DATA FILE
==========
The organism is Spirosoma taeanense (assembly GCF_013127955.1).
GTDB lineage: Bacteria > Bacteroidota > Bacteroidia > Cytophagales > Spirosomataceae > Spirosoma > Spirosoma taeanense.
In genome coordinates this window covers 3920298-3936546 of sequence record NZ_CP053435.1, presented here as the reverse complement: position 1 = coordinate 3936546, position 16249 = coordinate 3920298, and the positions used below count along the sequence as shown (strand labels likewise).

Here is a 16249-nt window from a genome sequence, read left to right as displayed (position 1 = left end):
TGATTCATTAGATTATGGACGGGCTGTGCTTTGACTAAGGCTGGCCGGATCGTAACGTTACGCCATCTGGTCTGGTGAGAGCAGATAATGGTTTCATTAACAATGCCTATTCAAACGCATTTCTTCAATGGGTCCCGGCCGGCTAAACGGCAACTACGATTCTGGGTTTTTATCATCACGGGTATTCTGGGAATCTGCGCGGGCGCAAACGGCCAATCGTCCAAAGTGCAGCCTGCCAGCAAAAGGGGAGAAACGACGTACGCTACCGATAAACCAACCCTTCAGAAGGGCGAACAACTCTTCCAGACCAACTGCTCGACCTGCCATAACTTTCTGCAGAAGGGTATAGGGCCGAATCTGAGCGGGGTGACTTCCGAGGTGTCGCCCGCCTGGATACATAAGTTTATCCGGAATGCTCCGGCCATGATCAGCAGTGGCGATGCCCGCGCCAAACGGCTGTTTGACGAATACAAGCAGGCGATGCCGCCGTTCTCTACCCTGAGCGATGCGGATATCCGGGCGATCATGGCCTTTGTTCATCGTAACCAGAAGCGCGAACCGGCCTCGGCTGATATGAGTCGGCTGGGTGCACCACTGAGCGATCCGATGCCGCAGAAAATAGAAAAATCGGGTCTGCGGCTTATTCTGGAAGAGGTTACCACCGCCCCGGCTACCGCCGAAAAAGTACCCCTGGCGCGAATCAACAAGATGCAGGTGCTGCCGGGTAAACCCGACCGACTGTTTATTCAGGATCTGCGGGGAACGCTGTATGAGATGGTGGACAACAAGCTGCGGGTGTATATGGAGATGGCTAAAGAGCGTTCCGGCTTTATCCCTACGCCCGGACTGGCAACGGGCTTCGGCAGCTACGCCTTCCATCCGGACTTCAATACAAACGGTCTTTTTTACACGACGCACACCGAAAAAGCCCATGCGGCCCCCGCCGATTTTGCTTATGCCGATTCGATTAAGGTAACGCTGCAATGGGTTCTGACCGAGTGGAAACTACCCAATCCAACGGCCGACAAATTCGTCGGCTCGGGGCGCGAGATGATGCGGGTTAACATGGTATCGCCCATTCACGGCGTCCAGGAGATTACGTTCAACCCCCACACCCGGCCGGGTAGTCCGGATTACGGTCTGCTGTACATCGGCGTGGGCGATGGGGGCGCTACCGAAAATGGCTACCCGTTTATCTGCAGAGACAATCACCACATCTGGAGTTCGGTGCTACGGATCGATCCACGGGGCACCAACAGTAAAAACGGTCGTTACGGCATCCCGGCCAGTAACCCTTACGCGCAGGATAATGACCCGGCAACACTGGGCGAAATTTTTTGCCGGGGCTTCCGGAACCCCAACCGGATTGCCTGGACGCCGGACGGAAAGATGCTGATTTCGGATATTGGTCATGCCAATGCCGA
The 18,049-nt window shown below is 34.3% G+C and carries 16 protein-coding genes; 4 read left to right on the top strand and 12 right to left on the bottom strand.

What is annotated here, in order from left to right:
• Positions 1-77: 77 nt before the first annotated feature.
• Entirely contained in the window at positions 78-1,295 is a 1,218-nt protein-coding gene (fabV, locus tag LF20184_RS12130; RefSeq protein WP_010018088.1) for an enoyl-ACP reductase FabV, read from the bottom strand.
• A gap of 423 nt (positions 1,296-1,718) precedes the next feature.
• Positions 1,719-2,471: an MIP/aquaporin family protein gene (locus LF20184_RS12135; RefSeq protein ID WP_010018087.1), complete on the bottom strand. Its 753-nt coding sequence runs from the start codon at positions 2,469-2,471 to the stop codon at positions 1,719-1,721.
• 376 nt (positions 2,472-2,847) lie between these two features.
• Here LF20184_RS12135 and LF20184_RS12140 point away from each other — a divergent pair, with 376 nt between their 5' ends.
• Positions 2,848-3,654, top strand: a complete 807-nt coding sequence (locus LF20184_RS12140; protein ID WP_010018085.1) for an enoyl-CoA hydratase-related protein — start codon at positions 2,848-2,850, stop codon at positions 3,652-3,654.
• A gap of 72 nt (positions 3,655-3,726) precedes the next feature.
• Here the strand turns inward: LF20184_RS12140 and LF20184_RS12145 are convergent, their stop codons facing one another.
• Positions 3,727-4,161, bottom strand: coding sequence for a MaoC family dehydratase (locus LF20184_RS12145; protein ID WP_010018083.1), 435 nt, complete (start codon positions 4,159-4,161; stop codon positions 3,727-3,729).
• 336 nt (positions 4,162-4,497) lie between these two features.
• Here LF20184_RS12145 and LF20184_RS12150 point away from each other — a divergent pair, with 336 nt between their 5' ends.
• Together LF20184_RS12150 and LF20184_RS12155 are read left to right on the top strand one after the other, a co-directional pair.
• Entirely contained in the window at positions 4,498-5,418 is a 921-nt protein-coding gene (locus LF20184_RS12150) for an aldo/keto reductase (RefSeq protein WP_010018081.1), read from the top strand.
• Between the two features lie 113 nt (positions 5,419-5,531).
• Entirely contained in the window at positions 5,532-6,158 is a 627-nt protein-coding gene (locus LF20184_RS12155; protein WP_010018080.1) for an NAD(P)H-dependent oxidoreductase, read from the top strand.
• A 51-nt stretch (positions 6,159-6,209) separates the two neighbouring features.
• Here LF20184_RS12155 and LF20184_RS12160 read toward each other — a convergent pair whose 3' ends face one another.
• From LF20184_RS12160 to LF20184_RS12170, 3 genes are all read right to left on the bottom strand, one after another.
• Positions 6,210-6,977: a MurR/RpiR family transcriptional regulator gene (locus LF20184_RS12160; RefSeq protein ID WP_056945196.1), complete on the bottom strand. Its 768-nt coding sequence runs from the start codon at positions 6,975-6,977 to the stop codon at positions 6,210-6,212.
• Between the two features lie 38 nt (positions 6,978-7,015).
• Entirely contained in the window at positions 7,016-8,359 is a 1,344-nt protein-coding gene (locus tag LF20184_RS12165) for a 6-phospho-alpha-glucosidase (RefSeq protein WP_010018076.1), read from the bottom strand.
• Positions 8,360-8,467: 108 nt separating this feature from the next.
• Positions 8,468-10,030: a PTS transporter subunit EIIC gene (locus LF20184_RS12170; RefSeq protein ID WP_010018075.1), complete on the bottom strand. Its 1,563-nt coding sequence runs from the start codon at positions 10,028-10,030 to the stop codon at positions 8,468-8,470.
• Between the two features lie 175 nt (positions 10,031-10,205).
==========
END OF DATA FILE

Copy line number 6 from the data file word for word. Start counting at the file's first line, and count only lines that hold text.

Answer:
The 18,049-nt window shown below is 34.3% G+C and carries 16 protein-coding genes; 4 read left to right on the top strand and 12 right to left on the bottom strand.